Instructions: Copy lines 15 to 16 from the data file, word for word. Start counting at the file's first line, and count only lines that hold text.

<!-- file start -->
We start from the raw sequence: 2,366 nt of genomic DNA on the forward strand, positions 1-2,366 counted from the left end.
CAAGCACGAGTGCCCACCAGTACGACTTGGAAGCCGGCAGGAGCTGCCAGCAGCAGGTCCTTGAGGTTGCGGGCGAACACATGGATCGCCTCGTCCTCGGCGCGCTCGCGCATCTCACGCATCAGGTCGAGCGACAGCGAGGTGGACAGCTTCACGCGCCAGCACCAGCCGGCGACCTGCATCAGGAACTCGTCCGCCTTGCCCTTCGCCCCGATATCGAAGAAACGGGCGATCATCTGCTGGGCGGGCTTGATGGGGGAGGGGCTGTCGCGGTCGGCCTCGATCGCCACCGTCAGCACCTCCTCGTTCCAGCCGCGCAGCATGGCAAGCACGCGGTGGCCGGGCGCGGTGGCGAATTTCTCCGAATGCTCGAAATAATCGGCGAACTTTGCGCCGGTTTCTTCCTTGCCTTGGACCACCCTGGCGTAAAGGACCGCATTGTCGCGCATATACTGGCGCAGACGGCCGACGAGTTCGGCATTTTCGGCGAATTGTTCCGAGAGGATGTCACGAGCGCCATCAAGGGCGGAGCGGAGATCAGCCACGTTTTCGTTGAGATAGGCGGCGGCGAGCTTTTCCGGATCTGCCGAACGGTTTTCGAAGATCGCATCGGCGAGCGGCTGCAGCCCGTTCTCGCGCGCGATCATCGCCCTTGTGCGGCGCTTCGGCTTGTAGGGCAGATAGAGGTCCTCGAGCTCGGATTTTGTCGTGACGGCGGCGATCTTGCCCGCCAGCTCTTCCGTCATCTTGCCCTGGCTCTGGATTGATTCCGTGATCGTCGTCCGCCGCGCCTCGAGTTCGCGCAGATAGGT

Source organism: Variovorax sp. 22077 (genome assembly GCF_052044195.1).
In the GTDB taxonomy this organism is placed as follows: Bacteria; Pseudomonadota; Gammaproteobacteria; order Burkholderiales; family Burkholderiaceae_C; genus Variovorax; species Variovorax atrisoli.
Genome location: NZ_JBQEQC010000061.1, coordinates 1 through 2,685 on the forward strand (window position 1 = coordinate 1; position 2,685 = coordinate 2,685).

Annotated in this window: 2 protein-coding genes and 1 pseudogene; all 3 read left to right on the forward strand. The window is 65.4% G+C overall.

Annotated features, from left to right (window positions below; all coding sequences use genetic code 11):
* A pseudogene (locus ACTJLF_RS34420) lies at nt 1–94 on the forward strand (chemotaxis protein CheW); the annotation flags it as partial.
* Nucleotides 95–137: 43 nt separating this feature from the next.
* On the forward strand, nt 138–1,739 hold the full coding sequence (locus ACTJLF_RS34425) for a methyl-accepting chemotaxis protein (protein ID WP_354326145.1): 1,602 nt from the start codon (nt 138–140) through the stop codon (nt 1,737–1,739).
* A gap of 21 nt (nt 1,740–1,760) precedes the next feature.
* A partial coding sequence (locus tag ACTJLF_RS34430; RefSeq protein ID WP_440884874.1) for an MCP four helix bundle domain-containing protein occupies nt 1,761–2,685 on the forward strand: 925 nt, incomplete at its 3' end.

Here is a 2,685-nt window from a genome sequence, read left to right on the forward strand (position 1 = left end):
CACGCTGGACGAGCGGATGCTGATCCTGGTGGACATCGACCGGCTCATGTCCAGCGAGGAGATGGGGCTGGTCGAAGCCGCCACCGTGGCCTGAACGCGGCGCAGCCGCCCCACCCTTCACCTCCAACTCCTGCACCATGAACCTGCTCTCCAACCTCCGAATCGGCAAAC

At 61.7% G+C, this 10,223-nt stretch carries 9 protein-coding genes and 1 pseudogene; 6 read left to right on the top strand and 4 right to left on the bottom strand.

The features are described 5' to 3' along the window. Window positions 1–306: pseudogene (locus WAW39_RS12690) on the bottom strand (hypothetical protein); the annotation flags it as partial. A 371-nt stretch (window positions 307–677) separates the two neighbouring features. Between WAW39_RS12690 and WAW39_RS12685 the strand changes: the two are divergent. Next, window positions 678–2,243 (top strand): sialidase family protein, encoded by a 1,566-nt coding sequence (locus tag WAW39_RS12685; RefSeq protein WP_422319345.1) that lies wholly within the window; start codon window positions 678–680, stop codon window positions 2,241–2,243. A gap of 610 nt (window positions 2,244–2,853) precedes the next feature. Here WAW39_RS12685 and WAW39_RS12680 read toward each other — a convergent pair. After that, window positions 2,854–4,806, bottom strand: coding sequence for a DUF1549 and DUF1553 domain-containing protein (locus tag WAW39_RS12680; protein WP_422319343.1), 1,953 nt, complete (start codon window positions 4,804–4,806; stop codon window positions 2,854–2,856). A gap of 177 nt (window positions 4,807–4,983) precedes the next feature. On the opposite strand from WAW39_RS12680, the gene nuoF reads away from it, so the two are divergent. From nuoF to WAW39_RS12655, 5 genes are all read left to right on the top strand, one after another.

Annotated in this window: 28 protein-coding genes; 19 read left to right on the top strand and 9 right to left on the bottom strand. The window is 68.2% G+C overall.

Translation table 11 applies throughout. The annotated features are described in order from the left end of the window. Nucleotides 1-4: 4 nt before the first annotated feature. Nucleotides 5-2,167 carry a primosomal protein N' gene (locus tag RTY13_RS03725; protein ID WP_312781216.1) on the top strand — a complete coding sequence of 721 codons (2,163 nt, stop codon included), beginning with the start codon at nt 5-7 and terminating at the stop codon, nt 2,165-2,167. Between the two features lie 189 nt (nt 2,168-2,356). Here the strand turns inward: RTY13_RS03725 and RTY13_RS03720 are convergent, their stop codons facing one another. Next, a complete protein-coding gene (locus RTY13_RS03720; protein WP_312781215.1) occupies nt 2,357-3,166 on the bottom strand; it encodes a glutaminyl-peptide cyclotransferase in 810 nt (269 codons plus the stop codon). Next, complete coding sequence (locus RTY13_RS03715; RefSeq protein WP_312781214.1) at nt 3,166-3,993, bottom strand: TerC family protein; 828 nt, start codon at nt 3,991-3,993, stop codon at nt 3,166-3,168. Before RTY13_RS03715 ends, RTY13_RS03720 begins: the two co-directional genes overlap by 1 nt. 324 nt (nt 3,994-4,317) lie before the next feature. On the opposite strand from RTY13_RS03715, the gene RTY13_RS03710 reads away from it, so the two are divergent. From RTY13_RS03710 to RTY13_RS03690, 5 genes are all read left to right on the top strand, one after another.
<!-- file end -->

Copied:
At 61.7% G+C, this 10,223-nt stretch carries 9 protein-coding genes and 1 pseudogene; 6 read left to right on the top strand and 4 right to left on the bottom strand.

The features are described 5' to 3' along the window. Window positions 1–306: pseudogene (locus WAW39_RS12690) on the bottom strand (hypothetical protein); the annotation flags it as partial. A 371-nt stretch (window positions 307–677) separates the two neighbouring features. Between WAW39_RS12690 and WAW39_RS12685 the strand changes: the two are divergent. Next, window positions 678–2,243 (top strand): sialidase family protein, encoded by a 1,566-nt coding sequence (locus tag WAW39_RS12685; RefSeq protein WP_422319345.1) that lies wholly within the window; start codon window positions 678–680, stop codon window positions 2,241–2,243. A gap of 610 nt (window positions 2,244–2,853) precedes the next feature. Here WAW39_RS12685 and WAW39_RS12680 read toward each other — a convergent pair. After that, window positions 2,854–4,806, bottom strand: coding sequence for a DUF1549 and DUF1553 domain-containing protein (locus tag WAW39_RS12680; protein WP_422319343.1), 1,953 nt, complete (start codon window positions 4,804–4,806; stop codon window positions 2,854–2,856). A gap of 177 nt (window positions 4,807–4,983) precedes the next feature. On the opposite strand from WAW39_RS12680, the gene nuoF reads away from it, so the two are divergent. From nuoF to WAW39_RS12655, 5 genes are all read left to right on the top strand, one after another.